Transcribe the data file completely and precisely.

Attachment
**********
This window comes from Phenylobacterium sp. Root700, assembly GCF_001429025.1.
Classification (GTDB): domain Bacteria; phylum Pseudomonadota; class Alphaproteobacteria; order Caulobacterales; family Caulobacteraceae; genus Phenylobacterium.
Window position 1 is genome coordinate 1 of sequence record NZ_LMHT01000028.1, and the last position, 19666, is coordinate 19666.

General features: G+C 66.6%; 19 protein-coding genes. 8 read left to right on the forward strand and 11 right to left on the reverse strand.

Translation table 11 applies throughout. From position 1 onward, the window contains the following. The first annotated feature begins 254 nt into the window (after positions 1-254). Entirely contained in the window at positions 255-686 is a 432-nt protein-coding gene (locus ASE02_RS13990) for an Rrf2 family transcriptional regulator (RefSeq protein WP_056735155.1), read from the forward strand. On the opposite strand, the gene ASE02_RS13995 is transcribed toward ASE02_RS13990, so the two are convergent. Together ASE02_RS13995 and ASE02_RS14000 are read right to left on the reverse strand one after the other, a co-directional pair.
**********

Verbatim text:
This window comes from Phenylobacterium sp. Root700, assembly GCF_001429025.1.
Classification (GTDB): domain Bacteria; phylum Pseudomonadota; class Alphaproteobacteria; order Caulobacterales; family Caulobacteraceae; genus Phenylobacterium.
Window position 1 is genome coordinate 1 of sequence record NZ_LMHT01000028.1, and the last position, 19666, is coordinate 19666.

General features: G+C 66.6%; 19 protein-coding genes. 8 read left to right on the forward strand and 11 right to left on the reverse strand.

Translation table 11 applies throughout. From position 1 onward, the window contains the following. The first annotated feature begins 254 nt into the window (after positions 1-254). Entirely contained in the window at positions 255-686 is a 432-nt protein-coding gene (locus ASE02_RS13990) for an Rrf2 family transcriptional regulator (RefSeq protein WP_056735155.1), read from the forward strand. On the opposite strand, the gene ASE02_RS13995 is transcribed toward ASE02_RS13990, so the two are convergent. Together ASE02_RS13995 and ASE02_RS14000 are read right to left on the reverse strand one after the other, a co-directional pair.